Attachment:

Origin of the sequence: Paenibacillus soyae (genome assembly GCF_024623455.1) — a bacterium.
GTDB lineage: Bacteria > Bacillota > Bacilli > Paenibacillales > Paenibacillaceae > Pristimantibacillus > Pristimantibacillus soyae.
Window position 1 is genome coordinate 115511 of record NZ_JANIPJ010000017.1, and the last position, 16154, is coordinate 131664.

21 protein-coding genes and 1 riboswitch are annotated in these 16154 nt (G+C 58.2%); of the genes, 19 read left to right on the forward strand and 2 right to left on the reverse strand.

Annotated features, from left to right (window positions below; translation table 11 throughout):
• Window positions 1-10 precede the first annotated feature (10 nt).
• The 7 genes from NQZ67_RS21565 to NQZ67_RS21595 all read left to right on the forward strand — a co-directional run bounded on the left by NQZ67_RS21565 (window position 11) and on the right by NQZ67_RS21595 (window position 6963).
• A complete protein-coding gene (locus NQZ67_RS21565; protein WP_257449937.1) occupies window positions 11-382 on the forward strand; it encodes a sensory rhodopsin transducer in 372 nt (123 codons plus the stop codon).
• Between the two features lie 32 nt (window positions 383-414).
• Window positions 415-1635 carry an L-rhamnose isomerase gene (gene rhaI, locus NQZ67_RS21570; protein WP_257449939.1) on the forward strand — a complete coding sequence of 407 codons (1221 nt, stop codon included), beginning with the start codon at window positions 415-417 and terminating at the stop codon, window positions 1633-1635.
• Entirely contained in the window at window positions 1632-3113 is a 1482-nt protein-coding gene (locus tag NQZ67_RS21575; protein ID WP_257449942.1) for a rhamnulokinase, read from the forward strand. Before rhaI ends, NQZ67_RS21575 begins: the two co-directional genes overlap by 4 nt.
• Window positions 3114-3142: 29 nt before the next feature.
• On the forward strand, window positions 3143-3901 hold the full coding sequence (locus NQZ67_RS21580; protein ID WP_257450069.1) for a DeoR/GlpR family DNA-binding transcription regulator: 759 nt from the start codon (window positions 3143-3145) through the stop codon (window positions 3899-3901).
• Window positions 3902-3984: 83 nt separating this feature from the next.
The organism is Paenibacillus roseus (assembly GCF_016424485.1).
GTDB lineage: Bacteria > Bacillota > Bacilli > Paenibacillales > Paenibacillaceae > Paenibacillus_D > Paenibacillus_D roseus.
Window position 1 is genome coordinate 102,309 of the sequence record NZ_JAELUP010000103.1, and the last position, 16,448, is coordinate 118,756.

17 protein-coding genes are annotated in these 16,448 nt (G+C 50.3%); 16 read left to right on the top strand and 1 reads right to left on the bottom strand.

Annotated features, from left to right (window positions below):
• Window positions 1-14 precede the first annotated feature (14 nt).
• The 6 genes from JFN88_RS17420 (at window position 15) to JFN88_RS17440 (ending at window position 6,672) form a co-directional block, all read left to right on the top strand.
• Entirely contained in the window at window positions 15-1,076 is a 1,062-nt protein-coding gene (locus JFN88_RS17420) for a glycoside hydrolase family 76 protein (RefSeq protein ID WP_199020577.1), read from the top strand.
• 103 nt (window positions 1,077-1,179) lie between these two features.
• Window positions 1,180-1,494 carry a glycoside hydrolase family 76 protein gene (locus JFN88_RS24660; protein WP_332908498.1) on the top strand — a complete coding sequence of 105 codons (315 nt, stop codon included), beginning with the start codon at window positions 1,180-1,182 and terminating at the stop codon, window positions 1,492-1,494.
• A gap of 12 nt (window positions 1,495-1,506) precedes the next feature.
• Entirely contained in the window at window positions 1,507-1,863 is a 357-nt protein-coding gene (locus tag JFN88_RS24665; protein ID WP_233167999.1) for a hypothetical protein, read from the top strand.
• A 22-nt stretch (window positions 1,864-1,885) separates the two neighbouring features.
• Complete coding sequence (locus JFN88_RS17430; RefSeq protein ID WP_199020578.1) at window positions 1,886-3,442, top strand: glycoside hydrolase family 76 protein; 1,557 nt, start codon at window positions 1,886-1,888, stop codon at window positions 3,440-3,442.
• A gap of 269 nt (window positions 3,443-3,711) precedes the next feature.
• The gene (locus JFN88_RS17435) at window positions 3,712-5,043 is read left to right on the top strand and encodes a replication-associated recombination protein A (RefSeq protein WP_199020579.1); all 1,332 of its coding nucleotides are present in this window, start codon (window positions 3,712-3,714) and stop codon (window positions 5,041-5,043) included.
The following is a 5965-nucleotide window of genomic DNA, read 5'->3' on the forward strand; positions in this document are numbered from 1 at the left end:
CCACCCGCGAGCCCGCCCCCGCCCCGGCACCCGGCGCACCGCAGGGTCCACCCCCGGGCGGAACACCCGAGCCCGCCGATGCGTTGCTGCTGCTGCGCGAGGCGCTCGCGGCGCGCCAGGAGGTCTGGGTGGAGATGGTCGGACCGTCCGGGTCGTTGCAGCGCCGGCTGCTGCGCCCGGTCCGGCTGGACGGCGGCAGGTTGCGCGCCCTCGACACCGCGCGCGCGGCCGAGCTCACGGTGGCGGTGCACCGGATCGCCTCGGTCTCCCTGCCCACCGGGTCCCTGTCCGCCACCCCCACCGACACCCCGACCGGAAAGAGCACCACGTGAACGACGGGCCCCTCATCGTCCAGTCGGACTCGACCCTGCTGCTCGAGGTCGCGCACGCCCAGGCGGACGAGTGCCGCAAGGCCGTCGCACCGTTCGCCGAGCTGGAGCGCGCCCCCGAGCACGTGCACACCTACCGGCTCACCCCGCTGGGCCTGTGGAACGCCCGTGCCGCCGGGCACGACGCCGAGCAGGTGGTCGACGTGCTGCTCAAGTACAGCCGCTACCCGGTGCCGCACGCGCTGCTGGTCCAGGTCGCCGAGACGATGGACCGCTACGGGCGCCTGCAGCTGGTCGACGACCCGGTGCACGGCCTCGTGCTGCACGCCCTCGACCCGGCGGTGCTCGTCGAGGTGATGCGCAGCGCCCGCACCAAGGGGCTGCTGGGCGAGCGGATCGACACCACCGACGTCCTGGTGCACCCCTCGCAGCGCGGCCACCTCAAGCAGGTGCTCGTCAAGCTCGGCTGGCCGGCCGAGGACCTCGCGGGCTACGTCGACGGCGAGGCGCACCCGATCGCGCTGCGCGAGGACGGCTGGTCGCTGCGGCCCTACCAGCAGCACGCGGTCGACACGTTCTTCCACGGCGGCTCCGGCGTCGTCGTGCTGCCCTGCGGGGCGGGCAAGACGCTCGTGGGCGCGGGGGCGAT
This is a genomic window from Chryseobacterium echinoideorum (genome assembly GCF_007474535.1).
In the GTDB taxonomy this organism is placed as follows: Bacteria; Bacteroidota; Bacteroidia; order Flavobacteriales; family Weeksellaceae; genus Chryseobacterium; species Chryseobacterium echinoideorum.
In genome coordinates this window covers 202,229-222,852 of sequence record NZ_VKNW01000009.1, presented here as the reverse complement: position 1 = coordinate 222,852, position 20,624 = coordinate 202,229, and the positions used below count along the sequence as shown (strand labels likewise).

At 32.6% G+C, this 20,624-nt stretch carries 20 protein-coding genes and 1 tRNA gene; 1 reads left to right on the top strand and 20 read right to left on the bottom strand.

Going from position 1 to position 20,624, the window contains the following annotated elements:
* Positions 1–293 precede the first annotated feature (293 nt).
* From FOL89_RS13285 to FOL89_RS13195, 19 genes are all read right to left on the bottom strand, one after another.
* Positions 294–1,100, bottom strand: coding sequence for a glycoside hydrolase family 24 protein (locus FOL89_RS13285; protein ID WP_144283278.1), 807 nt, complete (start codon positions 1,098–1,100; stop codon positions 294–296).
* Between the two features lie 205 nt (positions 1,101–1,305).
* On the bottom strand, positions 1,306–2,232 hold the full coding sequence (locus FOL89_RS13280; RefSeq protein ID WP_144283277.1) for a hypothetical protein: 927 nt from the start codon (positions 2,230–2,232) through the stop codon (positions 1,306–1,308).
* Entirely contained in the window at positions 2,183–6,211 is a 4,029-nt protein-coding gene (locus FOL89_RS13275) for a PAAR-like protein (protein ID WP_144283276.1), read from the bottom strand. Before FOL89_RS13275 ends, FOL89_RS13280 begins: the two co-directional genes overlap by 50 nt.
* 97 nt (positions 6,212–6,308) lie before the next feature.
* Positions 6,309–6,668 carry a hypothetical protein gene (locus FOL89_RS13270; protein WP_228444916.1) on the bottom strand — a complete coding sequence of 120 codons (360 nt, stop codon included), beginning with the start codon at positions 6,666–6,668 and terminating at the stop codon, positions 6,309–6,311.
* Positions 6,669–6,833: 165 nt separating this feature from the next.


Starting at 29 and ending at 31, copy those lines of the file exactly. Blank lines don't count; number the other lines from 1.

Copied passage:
• A gap of 269 nt (window positions 3,443-3,711) precedes the next feature.
• The gene (locus JFN88_RS17435) at window positions 3,712-5,043 is read left to right on the top strand and encodes a replication-associated recombination protein A (RefSeq protein WP_199020579.1); all 1,332 of its coding nucleotides are present in this window, start codon (window positions 3,712-3,714) and stop codon (window positions 5,041-5,043) included.
The following is a 5965-nucleotide window of genomic DNA, read 5'->3' on the forward strand; positions in this document are numbered from 1 at the left end: